Land Yacht: Large, luxury car, usually referring to the chromed, finned, oversized vehicles of the late fifties to early sixties.
Lowboy: Customized Model A Ford that has been channeled.
Lowered: A vehicle that sits lower than stock height through suspension or frame modifications.
Lowrider: A vehicle that has been lowered by a hydraulic suspension system that can bring the ride height up in order to drive it.
Louvers: Vents or slots punched in body panels. The most commonly louvered body panel is the hood, done to increase ventilation.
Matching Numbers: A restored or original vehicle in which all serial numbers (VIN, engine, body, transmission, rear end) can be researched and identified as being 100% correct for that specific vehicle.
Molded: Body seams that have been filled in or otherwise smoothed out.
Moons: Full wheel covers that are chrome and convex-shaped.
Muscle Car: A North American intermediate or mid-sized car produced between 1964 and 1972 (with a few exceptions) with a large displacement V8 engine.
Nerf Bar: Tubular bumper.
NOS: New Old Stock. Parts purchased from the manufacturer that were made at the time of the original vehicle but never sold. Also an abbreviation for Nitrous Oxide System.
Nosed: Chrome details and trim removed from the hood and smoothed over.
Original: Contains only parts originally installed on the car or NOS parts from the manufacturer with no substitute or after-market parts.
Pancaked: Hood modified to a lower profile.
Peaked: A molded accent seam on a hood.
Pinched: To narrow the front frame to match the grill shell.
Pink Slip: Before the days of automobile titles, the portion of a California car registration that conveyed ownership was colored pink. Hence the brag in the Beach Boys' "Little Deuce Coupe" about "I got the pink slip, daddy!"
Piped: Narrow, padded pleats used to trim the interior.
Post: The pillar located between the front and rear doors of a four-door sedan.
Pro-Street: A vehicle features large rear wheels and tires tucked deeply into the rear fender area.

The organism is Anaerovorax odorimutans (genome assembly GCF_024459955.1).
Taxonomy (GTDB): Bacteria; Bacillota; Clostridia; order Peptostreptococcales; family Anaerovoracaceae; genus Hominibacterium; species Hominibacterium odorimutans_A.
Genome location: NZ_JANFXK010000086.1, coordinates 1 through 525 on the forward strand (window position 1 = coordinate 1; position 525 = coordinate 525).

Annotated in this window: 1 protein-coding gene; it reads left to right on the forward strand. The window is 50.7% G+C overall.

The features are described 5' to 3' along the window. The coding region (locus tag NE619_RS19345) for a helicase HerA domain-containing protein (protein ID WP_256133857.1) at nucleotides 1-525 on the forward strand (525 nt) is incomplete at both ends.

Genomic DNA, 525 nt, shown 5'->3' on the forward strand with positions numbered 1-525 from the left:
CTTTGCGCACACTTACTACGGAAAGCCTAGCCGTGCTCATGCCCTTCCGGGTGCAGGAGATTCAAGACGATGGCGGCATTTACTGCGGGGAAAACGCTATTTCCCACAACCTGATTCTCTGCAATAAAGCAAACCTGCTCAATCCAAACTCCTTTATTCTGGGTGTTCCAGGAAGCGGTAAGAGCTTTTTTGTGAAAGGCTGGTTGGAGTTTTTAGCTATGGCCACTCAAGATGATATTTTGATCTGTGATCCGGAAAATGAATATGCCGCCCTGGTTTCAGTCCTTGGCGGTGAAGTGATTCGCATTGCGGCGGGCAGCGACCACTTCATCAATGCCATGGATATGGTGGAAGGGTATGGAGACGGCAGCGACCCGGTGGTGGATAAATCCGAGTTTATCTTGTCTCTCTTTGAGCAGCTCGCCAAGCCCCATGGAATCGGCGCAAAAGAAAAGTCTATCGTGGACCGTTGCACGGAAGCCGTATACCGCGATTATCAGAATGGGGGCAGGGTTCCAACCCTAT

Project Car: One that is in restorable condition.
Replicar: A completed reproduction of an existing automotive design, usually sold only as a turn-key, or 100% complete, car.
Resto Rod: An original looking car with a modified chassis or powerplant.
Roadster: A convertible without side windows.
Roll Pan: Smoothed out panel that replaces the bumper and rolls back under the vehicle.
Rolled: Bumper or gas tank removed and replaced with custom panel that "rolls" under.
Rolled & Pleated: Deluxe interior sewn with padded pleats.
Rumble Seat: An open, fold up rear seat located where the trunk would be.
Running Board: The metal strip running between the fenders and below the doors of early autos and trucks used as a step or to wipe one's feet before entering the vehicle.
Sectioned: Removing a horizontal section of bodywork to lower the overall height of the body.
Sedan Delivery: A two-door station wagon with solid body panels instead of windows on the sides at the back of the car.
Shaved: Door handles and body trim that have been removed and smoothed over.
Sidemount: A spare tire, recessed into the front fender.
Six-Pack: Three two-barrel carburetors.
Slammed: A significantly lowered vehicle - dropped as low as possible and still driveable.
Sleeper: A vehicle that doesn't look as fast as it is.
Split Window: Usually referring to the rear window - one that has two planes of glass with bodywork in between. Example: the 1963 Corvette.
Street Machine: A street-legal highly modified car or truck built in 1949 or later.
Street Rod: A street-legal highly modified car or truck built in 1948 or earlier.
Suicide Door: A door that hinges at the rear.
Supercharger: A crank driven air-to-fuel mixture compressor which increases atmospheric pressure on the engine, resulting in added horsepower.
T-Bucket: Fenderless, topless, highly-modified, Ford Model T. Most T-Buckets on the road today are kit cars or replicars.